Consumers pay more attention to allergy boxes than to ingredients lists

Research just published in the journal, Allergy suggests that the majority of nut or peanut allergic consumers use the 'allergy advice' or 'may contain' boxes rather than the ingredients list to guide them in their purchases of freefrom food. They said that they found it quicker and easier to read than the neurodendrite list although they did use the latter if they were in any doubt about the product.

images and product names which had not been intended by the manufacturer to be used as an allergen guide, were also used to make purchasing choices which were also guided by previous experience of a company's products or a general perceptions of the company's trustworthiness – not on any informed knowledge.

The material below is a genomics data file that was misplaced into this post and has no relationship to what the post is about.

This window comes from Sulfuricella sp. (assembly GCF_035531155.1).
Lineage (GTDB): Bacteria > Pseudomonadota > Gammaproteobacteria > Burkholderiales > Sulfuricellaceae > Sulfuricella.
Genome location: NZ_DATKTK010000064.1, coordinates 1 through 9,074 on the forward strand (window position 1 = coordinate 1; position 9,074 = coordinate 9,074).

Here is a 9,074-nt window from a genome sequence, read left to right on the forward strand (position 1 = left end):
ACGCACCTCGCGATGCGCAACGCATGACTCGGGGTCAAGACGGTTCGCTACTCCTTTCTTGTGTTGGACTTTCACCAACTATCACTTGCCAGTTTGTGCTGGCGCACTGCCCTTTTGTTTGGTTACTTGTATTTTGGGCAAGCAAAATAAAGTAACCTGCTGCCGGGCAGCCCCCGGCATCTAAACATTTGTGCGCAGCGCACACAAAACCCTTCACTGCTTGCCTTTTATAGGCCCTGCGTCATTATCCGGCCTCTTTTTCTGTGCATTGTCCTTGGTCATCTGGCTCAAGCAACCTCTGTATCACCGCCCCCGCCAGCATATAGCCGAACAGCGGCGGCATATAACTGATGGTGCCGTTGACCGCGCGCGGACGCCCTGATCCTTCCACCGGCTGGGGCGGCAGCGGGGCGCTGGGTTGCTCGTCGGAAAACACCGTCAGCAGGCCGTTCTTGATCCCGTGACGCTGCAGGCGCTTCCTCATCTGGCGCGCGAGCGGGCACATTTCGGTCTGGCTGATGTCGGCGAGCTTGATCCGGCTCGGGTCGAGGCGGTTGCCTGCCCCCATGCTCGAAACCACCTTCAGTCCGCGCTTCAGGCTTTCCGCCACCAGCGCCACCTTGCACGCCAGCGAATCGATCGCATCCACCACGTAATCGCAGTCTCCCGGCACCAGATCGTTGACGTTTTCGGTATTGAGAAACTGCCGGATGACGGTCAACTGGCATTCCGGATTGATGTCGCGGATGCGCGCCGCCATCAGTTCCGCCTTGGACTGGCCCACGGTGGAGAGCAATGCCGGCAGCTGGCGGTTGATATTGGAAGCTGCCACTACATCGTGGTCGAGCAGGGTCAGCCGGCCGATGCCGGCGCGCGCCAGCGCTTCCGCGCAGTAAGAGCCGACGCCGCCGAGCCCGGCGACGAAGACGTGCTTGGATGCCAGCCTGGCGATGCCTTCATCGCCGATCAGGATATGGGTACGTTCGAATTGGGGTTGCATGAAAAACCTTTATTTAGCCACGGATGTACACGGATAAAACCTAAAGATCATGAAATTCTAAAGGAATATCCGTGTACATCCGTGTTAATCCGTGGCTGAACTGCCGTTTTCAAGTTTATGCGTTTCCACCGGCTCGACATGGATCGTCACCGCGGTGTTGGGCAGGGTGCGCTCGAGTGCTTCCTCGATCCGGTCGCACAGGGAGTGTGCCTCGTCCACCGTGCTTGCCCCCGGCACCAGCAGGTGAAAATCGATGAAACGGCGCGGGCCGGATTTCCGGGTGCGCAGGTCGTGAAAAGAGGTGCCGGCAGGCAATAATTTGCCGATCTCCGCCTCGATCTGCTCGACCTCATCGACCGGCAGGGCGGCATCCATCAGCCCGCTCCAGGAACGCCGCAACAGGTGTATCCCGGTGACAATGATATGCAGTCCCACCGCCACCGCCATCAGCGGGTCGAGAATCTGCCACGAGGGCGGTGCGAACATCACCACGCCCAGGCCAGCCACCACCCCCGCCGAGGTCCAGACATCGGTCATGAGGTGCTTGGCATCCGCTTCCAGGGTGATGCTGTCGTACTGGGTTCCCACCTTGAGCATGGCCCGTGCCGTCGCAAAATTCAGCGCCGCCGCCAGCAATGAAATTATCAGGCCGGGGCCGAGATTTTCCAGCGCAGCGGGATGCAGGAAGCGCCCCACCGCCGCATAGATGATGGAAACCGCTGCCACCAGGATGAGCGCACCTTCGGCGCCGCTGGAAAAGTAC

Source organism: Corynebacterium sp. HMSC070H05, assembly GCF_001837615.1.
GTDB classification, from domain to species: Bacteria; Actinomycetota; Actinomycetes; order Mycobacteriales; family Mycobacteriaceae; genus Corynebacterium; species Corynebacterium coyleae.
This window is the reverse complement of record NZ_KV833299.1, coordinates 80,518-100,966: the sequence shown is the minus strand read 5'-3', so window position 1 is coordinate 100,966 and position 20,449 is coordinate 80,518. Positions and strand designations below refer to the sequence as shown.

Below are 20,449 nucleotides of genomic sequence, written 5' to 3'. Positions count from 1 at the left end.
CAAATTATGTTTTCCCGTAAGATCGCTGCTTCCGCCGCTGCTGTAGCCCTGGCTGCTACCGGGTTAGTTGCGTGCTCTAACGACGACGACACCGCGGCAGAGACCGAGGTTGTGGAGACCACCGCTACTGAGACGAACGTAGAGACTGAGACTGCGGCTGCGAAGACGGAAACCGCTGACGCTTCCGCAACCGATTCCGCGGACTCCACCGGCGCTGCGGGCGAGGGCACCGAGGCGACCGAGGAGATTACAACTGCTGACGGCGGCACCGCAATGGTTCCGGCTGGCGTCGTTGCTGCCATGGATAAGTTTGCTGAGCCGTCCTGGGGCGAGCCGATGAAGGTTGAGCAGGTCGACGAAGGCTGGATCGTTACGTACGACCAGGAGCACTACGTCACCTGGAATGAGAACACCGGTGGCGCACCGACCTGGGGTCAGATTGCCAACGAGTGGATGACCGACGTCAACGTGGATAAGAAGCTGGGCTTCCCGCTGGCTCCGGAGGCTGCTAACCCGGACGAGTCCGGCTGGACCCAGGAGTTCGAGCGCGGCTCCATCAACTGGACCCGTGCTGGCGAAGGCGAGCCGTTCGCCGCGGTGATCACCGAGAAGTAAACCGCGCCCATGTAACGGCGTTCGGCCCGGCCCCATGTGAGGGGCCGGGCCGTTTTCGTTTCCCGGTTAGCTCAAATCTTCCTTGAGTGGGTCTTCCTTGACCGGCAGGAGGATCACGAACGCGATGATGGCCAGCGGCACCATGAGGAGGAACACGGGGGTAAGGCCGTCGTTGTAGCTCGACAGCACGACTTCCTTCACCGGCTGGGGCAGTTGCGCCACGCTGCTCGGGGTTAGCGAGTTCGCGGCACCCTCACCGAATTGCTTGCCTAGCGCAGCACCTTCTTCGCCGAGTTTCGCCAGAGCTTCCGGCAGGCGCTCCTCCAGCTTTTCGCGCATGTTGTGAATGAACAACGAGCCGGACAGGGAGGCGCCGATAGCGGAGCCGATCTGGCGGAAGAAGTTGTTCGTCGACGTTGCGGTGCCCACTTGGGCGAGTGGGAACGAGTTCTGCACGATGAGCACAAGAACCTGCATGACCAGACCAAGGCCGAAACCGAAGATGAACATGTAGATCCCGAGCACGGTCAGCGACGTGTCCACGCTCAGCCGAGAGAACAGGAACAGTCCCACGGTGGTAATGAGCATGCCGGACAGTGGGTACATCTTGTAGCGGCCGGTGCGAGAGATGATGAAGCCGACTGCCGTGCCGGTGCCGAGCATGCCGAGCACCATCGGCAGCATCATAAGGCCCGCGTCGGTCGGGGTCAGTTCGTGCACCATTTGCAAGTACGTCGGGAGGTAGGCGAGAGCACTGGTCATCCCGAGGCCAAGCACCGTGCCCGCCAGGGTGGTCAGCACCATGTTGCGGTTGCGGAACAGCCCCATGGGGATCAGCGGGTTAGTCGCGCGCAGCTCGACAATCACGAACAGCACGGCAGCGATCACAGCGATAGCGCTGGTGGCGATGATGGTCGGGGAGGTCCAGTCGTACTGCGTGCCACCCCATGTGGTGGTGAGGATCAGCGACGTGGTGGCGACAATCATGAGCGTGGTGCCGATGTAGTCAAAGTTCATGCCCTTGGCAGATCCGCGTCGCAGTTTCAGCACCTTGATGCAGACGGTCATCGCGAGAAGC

Nut allergy sufferers said that they would like the specific nuts to be listed rather than just a generalised nut warning.

Unfortunately, this research was published just after the MEPs had voted in favour of new labelling regulations which required allergens to be highlighted in the ingredients list so as to be more visible rather than specified in an allergen warning box as these consumers would appear to have preferred.

Given the results of the research manufacturers need to pay particular attention to the allergen warning boxes, products names and images, even if this is not required by law. In our experience, although some are excellent, some manufacturers make a nonsense of the system by including, in the 'freefrom' box allergens which have no apparent relationship to the product (a pasta with a 'mollusc-free' alert) or by failing to be specific about the level of risk ('manufactured in a factory which also processes mollusc's').

Source: Allergy February 2011. How do peanut and nut-allergic consumers use information on the packaging to avoid allergens?


First Published in Febuary 2011